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[In addition to the classified briefings for presidential candidates, this excellent piece should be required reading for all of them and their senior advisors, with a written test to follow. Then publish the results of that test before the general election. — VFP 132 ed.]
With the anniversary of the Trinity Test just passed, and the anniversary of Hiroshima and Nagasaki coming up, I realize the atomic bomb has been following me for years. The first book of poetry I …
Source: Week of the Bomb: Monday
This article originally appeared in the Bulletin of the Atomic Scientists, July 25, 2016. [with links]
by Dawn Stover
Dwarfed by the ships from the US Navy, the Royal Canadian Navy, and the US Coast Guard that visited Portland, Oregon, for Fleet Week last month, the 30-foot-long Golden Rule looked like it was from another era. And it was.
The boat, sporting a 6-foot-wide peace symbol on one of its sails, is the same wooden ketch once crewed by pacifists who tried to sail it to the Marshall Islands in 1958, to protest US atmospheric testing of large nuclear bombs. They were prepared to sacrifice the boat and their own lives in an attempt to stop the tests, which were devastating the islands and sending radioactive fallout around the globe.
Like that historic voyage of 58 years ago, the Golden Rule’s 2016 tour of the Pacific Northwest is intended to promote nuclear disarmament. This time around, though, the challenge of raising public awareness may be even more difficult than it was in 1958. The volunteer crew doesn’t expect to bring about change through protest—they have no plans to risk arrest or boat seizure. Instead they’re hoping to appeal to boaters, Rotary club members, waterfront tourists, and others who may not be aware that their country not only possesses thousands of nuclear weapons, but is also working on extremely expensive upgrades to them. Continue reading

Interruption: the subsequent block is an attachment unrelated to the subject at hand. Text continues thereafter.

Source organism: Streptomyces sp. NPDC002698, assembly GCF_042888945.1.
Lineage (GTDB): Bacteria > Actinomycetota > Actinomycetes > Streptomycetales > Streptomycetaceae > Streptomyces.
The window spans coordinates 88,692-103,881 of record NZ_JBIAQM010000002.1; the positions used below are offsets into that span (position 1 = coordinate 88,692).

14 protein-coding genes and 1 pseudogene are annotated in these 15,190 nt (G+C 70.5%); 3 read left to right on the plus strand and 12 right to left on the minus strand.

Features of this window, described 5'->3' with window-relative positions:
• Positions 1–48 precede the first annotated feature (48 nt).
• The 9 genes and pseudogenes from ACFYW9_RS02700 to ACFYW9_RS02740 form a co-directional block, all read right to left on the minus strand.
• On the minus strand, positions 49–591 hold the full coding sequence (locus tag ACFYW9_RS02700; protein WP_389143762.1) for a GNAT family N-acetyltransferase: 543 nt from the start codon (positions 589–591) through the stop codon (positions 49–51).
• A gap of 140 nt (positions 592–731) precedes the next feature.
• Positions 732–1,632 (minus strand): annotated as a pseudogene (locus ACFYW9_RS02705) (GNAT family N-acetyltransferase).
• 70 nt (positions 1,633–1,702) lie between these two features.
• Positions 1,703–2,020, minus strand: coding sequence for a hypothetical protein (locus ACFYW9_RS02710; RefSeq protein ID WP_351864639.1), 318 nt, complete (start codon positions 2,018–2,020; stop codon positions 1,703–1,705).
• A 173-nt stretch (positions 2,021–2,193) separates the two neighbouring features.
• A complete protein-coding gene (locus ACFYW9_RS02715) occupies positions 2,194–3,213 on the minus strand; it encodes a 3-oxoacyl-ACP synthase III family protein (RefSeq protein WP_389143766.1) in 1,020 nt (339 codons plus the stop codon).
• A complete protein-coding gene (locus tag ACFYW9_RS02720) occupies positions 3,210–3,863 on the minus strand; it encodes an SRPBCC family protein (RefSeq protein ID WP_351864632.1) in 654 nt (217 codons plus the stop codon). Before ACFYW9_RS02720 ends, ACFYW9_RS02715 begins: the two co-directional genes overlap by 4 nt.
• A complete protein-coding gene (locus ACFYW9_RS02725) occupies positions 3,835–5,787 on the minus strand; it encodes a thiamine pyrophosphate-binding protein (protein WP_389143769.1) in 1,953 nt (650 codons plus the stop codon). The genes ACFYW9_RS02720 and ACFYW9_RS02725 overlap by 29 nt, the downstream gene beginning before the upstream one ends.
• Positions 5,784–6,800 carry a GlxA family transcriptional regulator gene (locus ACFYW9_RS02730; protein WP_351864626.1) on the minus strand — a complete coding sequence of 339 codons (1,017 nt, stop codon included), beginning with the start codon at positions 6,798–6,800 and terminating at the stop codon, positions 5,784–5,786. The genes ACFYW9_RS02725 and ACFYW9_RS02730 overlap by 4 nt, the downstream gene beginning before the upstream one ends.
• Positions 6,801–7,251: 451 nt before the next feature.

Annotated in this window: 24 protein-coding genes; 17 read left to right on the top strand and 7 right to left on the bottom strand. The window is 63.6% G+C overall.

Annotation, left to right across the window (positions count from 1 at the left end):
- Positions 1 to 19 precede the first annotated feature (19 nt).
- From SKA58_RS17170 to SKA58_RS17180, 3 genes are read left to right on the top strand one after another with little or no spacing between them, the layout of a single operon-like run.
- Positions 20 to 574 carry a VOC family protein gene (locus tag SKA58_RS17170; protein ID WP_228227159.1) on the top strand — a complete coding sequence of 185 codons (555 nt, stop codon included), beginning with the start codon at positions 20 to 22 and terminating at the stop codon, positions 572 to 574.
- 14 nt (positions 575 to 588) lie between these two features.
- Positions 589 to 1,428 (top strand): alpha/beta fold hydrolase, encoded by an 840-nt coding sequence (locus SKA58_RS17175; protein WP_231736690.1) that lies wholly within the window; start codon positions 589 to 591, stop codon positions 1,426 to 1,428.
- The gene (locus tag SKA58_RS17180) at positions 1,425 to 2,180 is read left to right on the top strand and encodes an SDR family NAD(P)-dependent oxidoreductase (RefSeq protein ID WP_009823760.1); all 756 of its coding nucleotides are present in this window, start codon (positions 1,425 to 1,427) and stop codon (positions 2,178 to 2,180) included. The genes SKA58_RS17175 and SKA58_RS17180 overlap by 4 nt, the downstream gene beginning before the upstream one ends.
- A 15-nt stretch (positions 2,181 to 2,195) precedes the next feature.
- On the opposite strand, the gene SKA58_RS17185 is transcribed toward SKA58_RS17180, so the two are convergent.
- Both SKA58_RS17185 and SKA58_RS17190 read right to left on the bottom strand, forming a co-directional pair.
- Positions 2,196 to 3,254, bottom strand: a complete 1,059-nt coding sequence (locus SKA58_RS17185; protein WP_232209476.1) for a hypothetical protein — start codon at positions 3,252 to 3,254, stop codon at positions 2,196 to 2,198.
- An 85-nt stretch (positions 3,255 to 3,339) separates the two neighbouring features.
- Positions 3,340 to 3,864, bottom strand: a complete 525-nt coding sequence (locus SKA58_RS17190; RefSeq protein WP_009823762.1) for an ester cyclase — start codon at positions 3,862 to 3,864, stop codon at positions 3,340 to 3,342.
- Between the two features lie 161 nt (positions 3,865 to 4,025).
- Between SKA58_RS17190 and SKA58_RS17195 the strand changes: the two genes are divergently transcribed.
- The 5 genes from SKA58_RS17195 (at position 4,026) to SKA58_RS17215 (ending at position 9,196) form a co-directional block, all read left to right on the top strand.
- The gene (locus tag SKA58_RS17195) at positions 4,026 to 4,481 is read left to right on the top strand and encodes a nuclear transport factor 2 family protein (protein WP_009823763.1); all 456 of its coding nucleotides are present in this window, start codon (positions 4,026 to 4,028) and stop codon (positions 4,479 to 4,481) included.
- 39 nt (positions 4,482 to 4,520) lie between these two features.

The Big Boom: Nukes And NATO
Dispatches From The Edge
July 18, 2016
“Today, the danger of some sort of a nuclear catastrophe is greater than it was during the Cold War and most people are blissfully unaware of this danger.”
-William J. Perry
U.S. Sec. Of Defense (1994-97)
Perry has been an inside player in the business of nuclear weapons for over 60 years and his book, “My Journey at the Nuclear Brink,” is a sober read. It is also a powerful counterpoint to the North Atlantic Treaty Organization’s (NATO) current European strategy that envisions nuclear weapons as a deterrent to war: “Their [nuclear weapons] role is to prevent major war, not to wage wars,” argues the Alliance’s magazine, NATO Review.
But, as Perry points out, it is only by chance that the world has avoided a nuclear war—sometimes by nothing more than dumb luck—and, rather than enhancing…
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The deceptive claims made by my recruiter were part of my motivation to visit high schools in lower-income towns and help educate students about the particular ways they might be misled by the recruiters in their schools’ hallways.
By Emily Yates. Op-ed originally appeared at Truthout.
“Excuse me, are you saying negative things about the military?”